Hydrocephalus associated with vestibular schwannoma is a well described entity and its frequency varies between 1.2–42% [2–4, 7, 8]. Although the literature describes widely preoperative hydrocephalus and its management, there is no sufficient data about the early postoperative hydrocephalus.
Postoperative ventricles enlargement
In our institution we routinely perform preoperative MRI and postoperative MRI during the first 3 days after the surgery, or a CT examination during the 1 POD, if there is no possibility to perform MRI. We noticed that postoperative ventricles were larger in 14 cases (12%). However, only in 8 cases (57% of that group, 7% regarding the whole cohort) there were disturbances of consciousness. In 6 cases (5%), the EVD was placed, however, only 2 patients were in a severe condition (1%) and one of them died (0.5%). Huang et al.  had 14 cases (1.19%) of acute postoperative hydrocephalus, 8 of which were caused by a hemorrhage and 6 by cerebellar edema. However, the authors provide no further information about the outcome and clinical analysis in that group of patients. Mahboubi et al.  analyzed the overall complication rate in a group of 6553 cases operated on in California. Hydrocephalus was found in 3.6% of patients. Unfortunately, no further information could be found in that paper.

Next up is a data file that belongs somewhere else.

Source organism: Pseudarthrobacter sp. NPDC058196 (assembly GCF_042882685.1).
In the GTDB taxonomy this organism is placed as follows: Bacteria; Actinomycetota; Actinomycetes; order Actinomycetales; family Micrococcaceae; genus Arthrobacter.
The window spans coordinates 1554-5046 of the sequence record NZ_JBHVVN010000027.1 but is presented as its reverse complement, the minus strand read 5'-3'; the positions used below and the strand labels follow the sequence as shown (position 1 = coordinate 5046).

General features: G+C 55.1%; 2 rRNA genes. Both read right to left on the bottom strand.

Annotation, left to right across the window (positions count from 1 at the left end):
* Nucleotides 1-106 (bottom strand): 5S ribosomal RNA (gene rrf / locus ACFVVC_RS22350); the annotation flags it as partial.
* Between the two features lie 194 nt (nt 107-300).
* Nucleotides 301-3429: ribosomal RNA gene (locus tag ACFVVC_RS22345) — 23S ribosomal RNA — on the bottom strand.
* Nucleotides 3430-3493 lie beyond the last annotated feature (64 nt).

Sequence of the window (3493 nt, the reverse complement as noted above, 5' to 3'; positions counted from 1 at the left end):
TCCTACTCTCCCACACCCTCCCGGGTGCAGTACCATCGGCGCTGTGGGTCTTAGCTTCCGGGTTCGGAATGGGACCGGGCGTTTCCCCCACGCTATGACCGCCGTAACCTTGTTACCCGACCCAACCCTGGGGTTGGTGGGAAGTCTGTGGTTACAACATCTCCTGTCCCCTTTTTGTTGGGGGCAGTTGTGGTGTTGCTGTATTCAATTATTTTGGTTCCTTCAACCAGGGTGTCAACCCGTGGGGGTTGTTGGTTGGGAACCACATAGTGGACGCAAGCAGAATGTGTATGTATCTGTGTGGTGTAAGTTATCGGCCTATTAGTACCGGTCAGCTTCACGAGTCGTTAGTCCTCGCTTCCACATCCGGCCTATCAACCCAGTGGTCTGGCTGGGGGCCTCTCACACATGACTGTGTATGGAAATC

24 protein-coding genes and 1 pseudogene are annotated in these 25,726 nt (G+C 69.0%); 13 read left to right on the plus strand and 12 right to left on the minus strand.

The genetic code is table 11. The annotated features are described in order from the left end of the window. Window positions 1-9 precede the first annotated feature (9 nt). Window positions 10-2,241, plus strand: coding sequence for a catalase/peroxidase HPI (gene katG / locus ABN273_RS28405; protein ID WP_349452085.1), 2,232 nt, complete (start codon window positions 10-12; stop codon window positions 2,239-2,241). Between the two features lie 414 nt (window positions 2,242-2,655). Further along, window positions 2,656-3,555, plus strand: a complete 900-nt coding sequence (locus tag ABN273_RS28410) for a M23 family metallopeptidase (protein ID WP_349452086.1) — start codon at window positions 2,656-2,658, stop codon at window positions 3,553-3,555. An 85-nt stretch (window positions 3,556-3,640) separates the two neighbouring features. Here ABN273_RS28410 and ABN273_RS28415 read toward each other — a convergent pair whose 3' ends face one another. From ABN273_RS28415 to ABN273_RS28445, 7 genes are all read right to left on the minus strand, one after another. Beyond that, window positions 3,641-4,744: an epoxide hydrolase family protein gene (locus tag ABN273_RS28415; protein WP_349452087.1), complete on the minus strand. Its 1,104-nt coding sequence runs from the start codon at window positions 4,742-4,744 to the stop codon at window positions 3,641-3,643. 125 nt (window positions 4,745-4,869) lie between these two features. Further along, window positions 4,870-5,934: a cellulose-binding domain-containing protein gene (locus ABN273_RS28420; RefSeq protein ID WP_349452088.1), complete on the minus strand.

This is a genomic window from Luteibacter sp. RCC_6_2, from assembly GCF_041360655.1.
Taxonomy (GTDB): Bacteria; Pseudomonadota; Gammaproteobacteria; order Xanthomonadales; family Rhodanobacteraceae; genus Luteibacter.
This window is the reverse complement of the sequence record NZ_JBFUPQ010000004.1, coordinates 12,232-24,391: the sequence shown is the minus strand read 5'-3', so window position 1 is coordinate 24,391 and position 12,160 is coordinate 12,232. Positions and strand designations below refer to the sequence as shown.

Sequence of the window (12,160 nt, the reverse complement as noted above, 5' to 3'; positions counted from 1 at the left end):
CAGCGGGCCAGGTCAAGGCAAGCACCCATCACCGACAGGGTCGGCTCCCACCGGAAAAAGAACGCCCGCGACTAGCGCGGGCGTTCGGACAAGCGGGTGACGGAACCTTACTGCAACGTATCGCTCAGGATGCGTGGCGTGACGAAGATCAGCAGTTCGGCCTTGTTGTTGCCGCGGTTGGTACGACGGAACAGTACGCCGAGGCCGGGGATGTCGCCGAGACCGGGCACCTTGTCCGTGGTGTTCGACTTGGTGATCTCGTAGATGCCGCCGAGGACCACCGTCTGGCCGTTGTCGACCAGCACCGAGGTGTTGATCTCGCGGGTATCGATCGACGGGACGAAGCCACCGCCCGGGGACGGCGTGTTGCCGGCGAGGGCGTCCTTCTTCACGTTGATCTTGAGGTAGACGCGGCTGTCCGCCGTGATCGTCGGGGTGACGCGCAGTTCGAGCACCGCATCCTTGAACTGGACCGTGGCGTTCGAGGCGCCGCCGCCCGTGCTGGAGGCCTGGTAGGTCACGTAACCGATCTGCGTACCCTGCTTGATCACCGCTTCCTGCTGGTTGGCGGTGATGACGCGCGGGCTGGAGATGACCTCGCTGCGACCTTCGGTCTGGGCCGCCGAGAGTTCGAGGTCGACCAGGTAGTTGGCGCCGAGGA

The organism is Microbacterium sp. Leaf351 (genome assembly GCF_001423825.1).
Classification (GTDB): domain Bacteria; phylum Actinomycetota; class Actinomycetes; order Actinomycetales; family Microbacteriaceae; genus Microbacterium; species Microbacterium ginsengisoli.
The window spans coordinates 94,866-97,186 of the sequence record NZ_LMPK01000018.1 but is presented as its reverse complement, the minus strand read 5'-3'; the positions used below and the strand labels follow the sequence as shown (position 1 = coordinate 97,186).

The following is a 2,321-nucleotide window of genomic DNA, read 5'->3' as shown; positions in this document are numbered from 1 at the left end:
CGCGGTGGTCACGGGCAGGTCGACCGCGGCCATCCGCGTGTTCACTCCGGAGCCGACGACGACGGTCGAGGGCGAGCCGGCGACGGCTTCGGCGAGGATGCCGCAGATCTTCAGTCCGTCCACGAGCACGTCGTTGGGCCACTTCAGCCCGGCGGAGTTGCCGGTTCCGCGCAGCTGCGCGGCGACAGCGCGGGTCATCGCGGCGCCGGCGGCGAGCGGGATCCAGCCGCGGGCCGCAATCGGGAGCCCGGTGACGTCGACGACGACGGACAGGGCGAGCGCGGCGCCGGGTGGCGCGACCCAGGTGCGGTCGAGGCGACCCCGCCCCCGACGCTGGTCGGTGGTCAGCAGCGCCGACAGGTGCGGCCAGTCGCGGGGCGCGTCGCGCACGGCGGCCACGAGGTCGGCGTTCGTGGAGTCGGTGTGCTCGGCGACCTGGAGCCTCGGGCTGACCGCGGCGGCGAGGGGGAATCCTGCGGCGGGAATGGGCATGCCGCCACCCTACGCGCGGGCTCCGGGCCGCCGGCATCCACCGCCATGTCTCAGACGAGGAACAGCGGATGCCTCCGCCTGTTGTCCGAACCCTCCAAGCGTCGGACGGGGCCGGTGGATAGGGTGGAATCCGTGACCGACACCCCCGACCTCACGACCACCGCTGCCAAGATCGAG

We have noticed that 42% of patients with postoperative ventriculomegaly did not have any signs of intracranial hypertension. That group of patients was managed conservatively using steroids (8 mg per day, twice a day) and mannitol (up to 1 g/kg, repeated q 6–8 hours). The rest of the patients in that group developed some signs of intracranial hypertension. Those patients could be divided into 2 distinct groups. The first one (type I hydrocephalus) was characterized by mild consciousness disturbances and some degree of edema in the ipsilateral cerebellar hemisphere. We observed 6 patients in that category. What is more, in 2 of them antiedema therapy was sufficient to improve the consciousness state and to control the symptoms. In 4 cases, pharmacological therapy was not successful, hence surgical treatment was employed. Still, all these patients were evaluated as 12 points or more in the GCS. In each case EVD was placed with immediate improvement after the surgery. All EVDs were removed on the 5th POD without further complications. The second group (type II hydrocephalus) was characterized by a sudden and deep deterioration in the consciousness state, usually during the 1st POD. In our cohort, we observed one postoperative hematoma in the tumor bed and one case of large cerebellar hemisphere edema, probably due to venous stroke. In that group, there was a tendency for longer EVD duration and uncertain prognosis, depending on the cause of the hydrocephalus. In one case, there was a necessity to implant the VPS, because of posthemorrhagic communicating hydrocephalus.